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Visiting Hanoi’s Temple of Literature

Hanoi is the capital, and one of the most popular cities to visit in Vietnam. The Temple of Literature, an ancient complex that is both a temple and an academy, is one of Hanoi's most famous attractions and places of history.

Entering the Temple of Literature
Entering the Temple of Literature

It's a temple dedicated to Confucius, where scholars and students formerly lived and studied. Beginning in 1076, the imperial academy opened and started to enroll students.

Beautiful gardens and huge trees
Beautiful gardens and giant trees

The Temple of Literature is neatly organized in a series of courtyards, each courtyard leading further into the temple and finally to an area that housed shrines and many statues, including one of Confucius himself (see below).

The construction is based on the temple in China where Confucius was born. The temple grounds are lush and green with big, beautiful trees and gardens.

Turtle stelae at Hanoi's Temple of Literature
Turtle stelae

You can browse around all the courtyards at your own pace. I enjoyed looking at the stone steles lined up under an awning when you enter the complex.

Known as the Stelae of Doctors, 82 (though there were formerly 116) of these stone engravings have a turtle as a foundation.

The steles were created as a way to encourage students to pursue knowledge and to continue learning.

The Chinese writings on these stones steles have been a significant source of information into Vietnam's past lives and culture nearly 1,000 years ago.

These steles also include information about students and those who graduated from the academy.

In the 4th courtyard
In the 4th courtyard

The fourth of five courtyards is where the main temple is located. On either side of the main shrine, two halls were used to honor some of the most faithful Confucian followers.

At the front of the courtyard, surrounded by statues and burning incense, was the elaborate statue of Confucius himself.

Statue of Confucius
Statue of Confucius

As a Confucian temple, Confucius was studied and worshipped here. Just outside the main shrine were some cabinet displays of old clothes, pens, notebooks, and a few small personal belongings from students who had attended the imperial academy.

Dragons on the roof of a building at the Temple of Literature in Hanoi, Vietnam
Dragons on the roof

Like any historical site I visit, while I enjoy the overall attraction, I like to pay attention to the small details. The little things can make a place stand out and be worth visiting.

The Temple of Literature is packed with symbols and details that are easy to miss, but if you look in the right places, they can make the experience more rewarding.

The dragons on top of the roof carved from stone are in place according to Feng shui and give the building protection, not so much from human enemies, but from natural things like fires and other devastating disasters.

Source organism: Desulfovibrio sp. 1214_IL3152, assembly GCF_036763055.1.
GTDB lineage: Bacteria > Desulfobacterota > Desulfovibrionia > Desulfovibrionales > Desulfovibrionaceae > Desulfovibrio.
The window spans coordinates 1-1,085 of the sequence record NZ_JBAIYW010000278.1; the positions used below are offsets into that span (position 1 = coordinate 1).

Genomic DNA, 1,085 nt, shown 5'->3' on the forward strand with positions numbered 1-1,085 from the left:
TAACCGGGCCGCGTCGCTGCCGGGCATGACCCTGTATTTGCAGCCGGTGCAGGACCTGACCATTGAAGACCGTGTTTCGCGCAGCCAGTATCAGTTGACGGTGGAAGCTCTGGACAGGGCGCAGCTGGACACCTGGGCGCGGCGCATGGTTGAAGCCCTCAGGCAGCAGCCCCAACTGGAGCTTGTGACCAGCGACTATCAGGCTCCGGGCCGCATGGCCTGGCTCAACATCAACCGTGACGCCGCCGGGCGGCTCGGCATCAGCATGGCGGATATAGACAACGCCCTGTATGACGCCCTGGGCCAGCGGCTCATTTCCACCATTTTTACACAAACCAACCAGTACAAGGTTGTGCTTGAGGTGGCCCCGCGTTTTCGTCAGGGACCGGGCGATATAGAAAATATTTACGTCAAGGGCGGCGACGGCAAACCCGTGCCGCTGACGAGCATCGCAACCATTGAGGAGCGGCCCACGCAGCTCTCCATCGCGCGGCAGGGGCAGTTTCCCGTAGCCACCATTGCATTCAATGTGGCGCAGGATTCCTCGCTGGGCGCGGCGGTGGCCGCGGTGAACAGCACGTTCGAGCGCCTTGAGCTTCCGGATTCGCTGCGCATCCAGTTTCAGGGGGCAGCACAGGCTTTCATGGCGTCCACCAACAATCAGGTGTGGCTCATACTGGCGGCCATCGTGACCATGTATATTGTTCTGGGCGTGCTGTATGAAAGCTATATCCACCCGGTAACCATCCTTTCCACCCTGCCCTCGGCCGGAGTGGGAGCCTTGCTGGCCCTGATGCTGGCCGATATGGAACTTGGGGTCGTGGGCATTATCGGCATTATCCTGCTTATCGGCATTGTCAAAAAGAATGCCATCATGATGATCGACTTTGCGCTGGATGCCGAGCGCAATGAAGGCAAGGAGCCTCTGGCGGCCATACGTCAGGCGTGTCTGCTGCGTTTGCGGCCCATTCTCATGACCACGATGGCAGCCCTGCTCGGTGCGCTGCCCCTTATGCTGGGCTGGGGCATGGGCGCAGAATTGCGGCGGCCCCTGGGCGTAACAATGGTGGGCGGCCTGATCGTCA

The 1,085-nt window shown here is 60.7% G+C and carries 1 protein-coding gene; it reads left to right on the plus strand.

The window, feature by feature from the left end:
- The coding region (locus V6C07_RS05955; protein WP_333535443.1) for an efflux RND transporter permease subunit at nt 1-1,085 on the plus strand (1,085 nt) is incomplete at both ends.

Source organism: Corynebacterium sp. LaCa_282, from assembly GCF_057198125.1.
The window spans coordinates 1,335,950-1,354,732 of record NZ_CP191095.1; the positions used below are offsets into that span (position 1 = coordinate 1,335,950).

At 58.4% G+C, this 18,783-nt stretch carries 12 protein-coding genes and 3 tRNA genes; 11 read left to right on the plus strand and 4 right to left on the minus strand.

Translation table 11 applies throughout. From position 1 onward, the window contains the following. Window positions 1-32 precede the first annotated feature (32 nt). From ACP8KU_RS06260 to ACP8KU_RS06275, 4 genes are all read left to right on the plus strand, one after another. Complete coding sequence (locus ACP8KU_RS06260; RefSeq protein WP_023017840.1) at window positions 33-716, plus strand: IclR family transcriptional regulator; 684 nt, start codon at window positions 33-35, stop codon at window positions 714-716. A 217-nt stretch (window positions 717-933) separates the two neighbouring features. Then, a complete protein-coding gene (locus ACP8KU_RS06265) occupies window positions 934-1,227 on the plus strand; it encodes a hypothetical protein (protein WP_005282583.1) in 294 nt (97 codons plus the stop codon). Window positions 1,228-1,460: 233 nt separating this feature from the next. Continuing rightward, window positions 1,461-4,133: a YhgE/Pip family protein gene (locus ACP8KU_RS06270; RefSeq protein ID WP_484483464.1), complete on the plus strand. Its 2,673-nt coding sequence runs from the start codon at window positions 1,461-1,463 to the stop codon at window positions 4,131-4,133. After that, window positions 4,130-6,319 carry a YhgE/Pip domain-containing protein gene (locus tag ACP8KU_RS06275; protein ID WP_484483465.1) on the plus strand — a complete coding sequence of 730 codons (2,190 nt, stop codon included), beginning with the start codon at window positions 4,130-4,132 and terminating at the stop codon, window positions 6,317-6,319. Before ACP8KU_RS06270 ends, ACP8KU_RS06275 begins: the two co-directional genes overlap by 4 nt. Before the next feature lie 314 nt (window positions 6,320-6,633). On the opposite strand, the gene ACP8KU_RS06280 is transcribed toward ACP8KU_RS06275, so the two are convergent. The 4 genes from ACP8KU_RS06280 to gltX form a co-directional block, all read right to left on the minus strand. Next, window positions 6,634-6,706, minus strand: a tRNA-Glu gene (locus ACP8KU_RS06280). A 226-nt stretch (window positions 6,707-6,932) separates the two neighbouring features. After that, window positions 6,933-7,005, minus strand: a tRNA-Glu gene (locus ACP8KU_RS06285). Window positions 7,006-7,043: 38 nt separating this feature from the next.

Chicken pho
Chicken pho

After spending a few hours walking around the Temple of Literature, we were hungry.

Luckily, after just a few minutes of searching, I found a local restaurant serving Vietnamese noodles. It wasn't long before I was seated in front of a piping hot bowl of chicken pho and ready to dig in!

Be sure to include the Temple of Literature on your tour of Hanoi.

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Saturday 5th of July 2014

Temple of Literature is a must see for traveler in Hanoi. It is dedicated to Confucius as well as the first university in Vietnam. I love its architecture. A short walk to some local stalls to enjoy Bun Cha "rice vermicelli with BBQ pork" known as a famous Hanoi specialty or eat Pho in Pho 24 restaurant or have dinner at Koto

Viet Nguyen

Wednesday 2nd of April 2014

Come to Hanoi you should visit Hoan Kiem Lake, Ho Chi Minh mausoleum, Old quarter, West Lake, Quan Thanh temple

Patent Lawyer

Wednesday 4th of December 2013

Gosh it looks so beautiful, peaceful and spiritual! Thanks for the lovely post!

Lois Pike

Friday 21st of June 2013

I wanted to visit Vietnam next year and Hanoi will be my first destination. I'm going to visit the Temple as well and try all Vietnamese food.

Noah @ Somewhere Or Bust

Thursday 20th of June 2013

My highlight at the temple was the hawker out front attempting to sell t-shirts next to a sign that read something along the lines of: No selling allowed. Right across the street from the back of the temple is the art museum, which is really worth a visit. Many of the works depict the war from the Vietnamese artist's perspective. It was the most interesting propaganda I had seen among all the museums.

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